1. This is an appeal against an order passed by the First Class Magistrate, Bantwa, acquitting the respondent Puranmal Bhagatdas of an offence under Section 66(b) of the Prohibition Act. A Police constable, on suspicion, detained the accused who was seen carrying a tin on the head and he got the tin opened in the presence of Panchas when it was found to contain three and a half seers of 'bhang'. The accused having been prosecuted for being in illegal possession of the 'bhang' he admitted carrying the tin, but stated that he was working as a coolie, that someone had hired him to take the tin to the railway station on payment of two annas as coolie charges, and that he was not aware of the contents of the tin. The learned (Magistrate accepted this explanation and held that the accused did not know that the tin contained 'bhang' and was not in conscious possession of the offending article and he therefore acquitted him giving him the benefit of the doubt.
2. In this appeal, the learned Advocate General has urged that the accused having been found in possession of 'bhang', it was for him to prove that he was in innocent possession of the same. In principle, this may be right, but here in view of the facts of the casa the mere carrying of the tin will not constitute possession of the offending article. Possession made punishable under Section 66(b) must be conscious and intelligent possession. It implies knowledge and there can be no possession when there is no knowledge on the part of the accused that he was carrying a contraband article. The accused is a young boy aged about 11 or 12 years, and he engages himself in stray labour such as working as a coolie. He was carrying the tin on his head and his explanation that he was engaged by a person to take it to the railway station on payment of two annas is not at all improbable. It is for the prosecution to show that the accused was conscious that the tin contained 'bhang' and it is only then that the accused can be considered to be in possession of an offending article. If that is proved, then it will be for the accused to explain his possession of such an article. The learned Magistrate has been impressed by the statement of the accused and has accepted it as a satisfactory explanation of his conduct, and we do not see any reason to hold otherwise. There is no evidence that the accused was aware that he was carrying 'bhang'; in any event, there is scope for a reasonable doubt regarding the accused having the necessary knowledge. In the circumstances, the learned Magistrate's order of acquittal is correct and must be confirmed. The appeal fails and is dismissed.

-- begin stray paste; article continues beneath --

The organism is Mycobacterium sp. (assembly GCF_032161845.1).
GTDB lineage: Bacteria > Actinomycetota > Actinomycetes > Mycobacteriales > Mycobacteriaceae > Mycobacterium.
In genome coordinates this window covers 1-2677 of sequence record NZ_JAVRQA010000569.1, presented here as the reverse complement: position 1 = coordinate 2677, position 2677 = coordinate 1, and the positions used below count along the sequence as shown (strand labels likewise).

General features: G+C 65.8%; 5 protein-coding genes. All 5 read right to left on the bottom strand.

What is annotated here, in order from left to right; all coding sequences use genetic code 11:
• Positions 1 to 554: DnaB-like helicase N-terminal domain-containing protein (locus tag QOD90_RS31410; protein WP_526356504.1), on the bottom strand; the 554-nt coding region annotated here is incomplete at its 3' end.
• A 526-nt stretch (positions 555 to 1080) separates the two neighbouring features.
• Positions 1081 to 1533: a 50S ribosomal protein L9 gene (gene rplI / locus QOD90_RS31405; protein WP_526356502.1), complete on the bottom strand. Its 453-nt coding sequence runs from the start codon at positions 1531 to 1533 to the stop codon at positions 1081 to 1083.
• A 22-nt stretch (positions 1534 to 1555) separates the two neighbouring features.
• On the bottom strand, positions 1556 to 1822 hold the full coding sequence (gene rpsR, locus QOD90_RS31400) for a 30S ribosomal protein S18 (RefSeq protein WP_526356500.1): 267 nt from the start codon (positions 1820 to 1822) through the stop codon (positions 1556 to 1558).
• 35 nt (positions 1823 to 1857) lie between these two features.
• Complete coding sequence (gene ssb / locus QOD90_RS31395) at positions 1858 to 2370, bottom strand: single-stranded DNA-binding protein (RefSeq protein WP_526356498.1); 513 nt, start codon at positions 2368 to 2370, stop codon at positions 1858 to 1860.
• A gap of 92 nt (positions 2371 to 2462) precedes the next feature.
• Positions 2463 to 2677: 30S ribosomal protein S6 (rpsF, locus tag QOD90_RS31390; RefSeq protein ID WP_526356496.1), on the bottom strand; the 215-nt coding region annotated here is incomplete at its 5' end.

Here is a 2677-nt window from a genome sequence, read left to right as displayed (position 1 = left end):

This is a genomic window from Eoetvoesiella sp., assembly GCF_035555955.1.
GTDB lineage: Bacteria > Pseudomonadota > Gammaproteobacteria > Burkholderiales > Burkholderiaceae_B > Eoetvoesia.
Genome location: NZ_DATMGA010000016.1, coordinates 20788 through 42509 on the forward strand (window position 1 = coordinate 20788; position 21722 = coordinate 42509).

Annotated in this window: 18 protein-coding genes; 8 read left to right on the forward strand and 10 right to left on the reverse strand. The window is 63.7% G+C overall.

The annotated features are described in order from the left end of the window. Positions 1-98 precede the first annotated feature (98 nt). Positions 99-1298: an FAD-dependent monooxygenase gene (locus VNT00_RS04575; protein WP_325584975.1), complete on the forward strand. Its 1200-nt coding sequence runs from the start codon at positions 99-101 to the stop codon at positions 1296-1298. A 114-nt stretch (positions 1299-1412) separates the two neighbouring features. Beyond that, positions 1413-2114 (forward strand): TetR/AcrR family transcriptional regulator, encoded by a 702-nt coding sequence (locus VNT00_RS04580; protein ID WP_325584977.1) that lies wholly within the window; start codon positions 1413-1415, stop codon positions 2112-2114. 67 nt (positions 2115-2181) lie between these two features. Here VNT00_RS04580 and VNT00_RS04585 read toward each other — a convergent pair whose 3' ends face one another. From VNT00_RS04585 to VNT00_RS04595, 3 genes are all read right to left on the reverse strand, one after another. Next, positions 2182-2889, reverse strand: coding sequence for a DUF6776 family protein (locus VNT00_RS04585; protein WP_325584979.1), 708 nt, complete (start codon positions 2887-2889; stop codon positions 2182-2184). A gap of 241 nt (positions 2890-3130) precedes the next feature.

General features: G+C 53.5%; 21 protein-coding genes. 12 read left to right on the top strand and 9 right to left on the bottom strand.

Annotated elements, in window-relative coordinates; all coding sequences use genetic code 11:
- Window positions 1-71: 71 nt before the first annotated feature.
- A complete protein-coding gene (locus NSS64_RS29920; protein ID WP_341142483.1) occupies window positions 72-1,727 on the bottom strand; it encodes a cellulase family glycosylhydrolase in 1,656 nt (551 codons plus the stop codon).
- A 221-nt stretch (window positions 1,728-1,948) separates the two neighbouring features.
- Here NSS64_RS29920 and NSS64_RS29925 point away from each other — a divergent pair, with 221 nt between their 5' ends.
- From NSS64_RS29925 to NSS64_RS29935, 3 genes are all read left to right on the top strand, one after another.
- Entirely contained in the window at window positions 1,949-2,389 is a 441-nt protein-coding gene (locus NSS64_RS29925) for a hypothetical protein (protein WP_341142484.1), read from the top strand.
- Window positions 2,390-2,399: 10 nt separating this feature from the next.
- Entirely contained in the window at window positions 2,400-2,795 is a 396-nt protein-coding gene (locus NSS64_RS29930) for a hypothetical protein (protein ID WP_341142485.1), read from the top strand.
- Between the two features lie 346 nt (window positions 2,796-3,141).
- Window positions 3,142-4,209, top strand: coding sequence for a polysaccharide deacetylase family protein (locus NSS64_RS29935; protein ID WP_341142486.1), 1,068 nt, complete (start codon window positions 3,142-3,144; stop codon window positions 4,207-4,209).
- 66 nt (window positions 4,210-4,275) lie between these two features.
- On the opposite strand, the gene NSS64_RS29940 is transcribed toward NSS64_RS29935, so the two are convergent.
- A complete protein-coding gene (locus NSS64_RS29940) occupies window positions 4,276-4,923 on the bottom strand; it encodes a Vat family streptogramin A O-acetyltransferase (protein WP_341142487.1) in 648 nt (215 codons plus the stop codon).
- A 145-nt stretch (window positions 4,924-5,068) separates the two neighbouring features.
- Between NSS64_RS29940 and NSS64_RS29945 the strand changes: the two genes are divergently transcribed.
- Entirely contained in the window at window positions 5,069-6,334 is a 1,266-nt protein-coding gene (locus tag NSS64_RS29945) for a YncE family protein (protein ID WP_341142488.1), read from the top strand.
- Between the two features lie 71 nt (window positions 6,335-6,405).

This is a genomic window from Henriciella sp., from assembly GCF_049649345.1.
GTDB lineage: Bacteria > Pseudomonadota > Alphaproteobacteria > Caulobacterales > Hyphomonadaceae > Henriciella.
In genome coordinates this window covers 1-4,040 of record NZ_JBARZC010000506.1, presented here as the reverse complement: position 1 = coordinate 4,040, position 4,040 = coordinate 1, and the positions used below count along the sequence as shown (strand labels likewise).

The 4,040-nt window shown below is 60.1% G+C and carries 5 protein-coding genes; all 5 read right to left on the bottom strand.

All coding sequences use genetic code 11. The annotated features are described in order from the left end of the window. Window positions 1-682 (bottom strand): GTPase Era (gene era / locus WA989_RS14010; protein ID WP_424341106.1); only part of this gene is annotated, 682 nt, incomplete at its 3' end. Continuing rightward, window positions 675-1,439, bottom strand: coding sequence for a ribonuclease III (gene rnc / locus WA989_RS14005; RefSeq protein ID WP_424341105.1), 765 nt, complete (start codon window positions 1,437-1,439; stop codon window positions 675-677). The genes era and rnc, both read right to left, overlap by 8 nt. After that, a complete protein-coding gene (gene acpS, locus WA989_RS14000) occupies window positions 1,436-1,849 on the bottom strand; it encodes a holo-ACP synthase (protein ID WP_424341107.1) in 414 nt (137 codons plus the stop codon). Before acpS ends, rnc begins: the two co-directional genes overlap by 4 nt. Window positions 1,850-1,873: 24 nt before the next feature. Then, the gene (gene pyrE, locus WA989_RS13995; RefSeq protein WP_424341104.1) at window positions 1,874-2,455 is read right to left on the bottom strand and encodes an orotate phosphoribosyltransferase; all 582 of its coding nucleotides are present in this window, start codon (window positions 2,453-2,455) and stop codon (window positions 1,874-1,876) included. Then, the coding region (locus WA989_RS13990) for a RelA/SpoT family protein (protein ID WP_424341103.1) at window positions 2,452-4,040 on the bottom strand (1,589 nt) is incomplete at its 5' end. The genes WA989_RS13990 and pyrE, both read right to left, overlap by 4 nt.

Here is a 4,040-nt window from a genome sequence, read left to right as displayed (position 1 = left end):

3. I agree.